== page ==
I’ve cried in my parents’ bed twice in my lifetime.
The first time was because OB had died and I wasn’t sure joy was a guaranteed component of the living experience without his smile radiating light throughout our dining room a few times a year.
The second time was Thanksgiving morning.
A few days earlier, my mom paced our back deck and confessed to her sister that we might have to cancel our plans because it wasn’t looking optimistic. She was already emotionally preparing herself to celebrate her thanks in a hospital room while IVs dripped liquid feasts into my bloodstream.
I’d managed to escape that fate, but not with much effort of my own.
When I wanted to avoid the possibility of social eating, I hid away in a bedroom and pretended to nap. Really, I was fidgeting and shaking and hoping to rattle away any calories I could with tiny movements unnoticeable by the company downstairs. On Thanksgiving, my room was occupied with our special guests, so I hid out in my parents’ bed and began my usual avoidant strategies. Downstairs was a spread of appetizers before the feast itself, and another round of try this, Kate followed by, “no, thank you, I’m not hungry,” while my stomach screamed was not a scene my tired brain had the energy to pursue.
My mom stroked the hair away from my face and she tried to convince me to just say hello but I couldn’t move. Tears were already soaking the pillowcase.
Hours later, when my wobbly feet tiptoed their way down to the dining room, my mom smiled at me, and now I know she was only happy to have me alive in her house that day.
The table was covered in our best china, the colors and flavors overflowing out of the delicate glass. I can look at this scene now with wonder and amazement; how privileged we are to be surrounded by such lavishness. I looked at it then with fear. How do I repeat “no, thank you,” without anyone else catching on? I didn’t know the skeleton I invited to the table was indication enough.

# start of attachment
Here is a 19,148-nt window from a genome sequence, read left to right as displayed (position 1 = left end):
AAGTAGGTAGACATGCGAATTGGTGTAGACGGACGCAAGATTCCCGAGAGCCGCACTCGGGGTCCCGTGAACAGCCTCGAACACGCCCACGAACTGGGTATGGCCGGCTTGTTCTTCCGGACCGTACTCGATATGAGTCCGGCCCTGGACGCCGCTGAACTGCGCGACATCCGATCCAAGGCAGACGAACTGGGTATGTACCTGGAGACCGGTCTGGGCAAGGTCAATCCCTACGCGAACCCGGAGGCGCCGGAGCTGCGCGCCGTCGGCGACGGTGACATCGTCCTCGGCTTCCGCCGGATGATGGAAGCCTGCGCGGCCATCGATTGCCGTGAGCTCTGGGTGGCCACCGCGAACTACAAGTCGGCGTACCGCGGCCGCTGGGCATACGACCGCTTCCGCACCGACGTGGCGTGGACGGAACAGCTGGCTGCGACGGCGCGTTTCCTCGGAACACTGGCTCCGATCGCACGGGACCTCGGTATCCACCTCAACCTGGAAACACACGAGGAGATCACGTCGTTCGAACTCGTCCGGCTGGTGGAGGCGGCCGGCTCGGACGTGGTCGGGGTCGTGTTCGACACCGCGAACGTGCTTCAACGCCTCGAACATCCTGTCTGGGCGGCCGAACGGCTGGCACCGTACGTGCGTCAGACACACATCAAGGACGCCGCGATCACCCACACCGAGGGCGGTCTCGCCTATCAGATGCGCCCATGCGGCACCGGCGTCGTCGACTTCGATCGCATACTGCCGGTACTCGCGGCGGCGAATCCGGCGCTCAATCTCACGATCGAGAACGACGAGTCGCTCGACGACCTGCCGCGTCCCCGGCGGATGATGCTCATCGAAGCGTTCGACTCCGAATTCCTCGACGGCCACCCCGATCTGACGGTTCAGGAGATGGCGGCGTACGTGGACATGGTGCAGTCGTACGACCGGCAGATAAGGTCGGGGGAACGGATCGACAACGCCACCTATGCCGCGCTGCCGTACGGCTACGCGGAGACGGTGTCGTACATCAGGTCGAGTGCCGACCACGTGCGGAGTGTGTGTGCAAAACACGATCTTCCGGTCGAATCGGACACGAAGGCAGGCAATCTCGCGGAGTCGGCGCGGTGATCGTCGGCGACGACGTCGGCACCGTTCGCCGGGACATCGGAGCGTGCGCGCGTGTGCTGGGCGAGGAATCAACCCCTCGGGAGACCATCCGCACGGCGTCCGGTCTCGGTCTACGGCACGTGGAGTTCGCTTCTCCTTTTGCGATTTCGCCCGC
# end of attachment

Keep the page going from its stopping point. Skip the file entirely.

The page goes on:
It was tradition to follow our dinner prayer with an open-mic-style, round-table, story-time until each guest had shared their lists of gratitude.
I went first, and I said, “I am grateful for my mom,” because on the table was a bowl of buttery mashed potatoes but next to it was a cup of sweet potatoes and my brain calmed down because sweet potatoes are better metabolized than regular potatoes and beside the platter of salted and seasoned sautéed vegetables was a smaller platter of plain roasted peppers and my heart stopped racing because roasted peppers are comfortable and familiar and while the turkey was covered in gravy and pouring out stuffing, already served on my plate were a few small slices of untouched, unseasoned, uncontaminated white turkey breast and I smiled because my mom knew how to make my fears settle enough for some level of social functioning to occur.
The concept of control was overwhelming at a traditional group meal like Thanksgiving because I couldn’t manipulate the menu to fit my restrictions and rules, but my mom knew how to give me enough options to take the focus away from what I was eating and hopefully, maybe, potentially relocate that attention onto who I was eating with.
Towards the end of dinner, I asked, “mom, where are the cranberries?”
Her eyes sparkled.
No one ever ate the cranberry sauce, but the presence of the little red goo gave the right amount of festivity to the table spread and my mom hardly went a year without it.
“There wasn’t enough space on the table, dear.”
That Thanksgiving is remembered for a dozen reasons, but I’ll always remember it for the cranberries that never made it to the table, my smile that finally resurfaced, and my mom’s selfless commitment to the maintenance of my joy.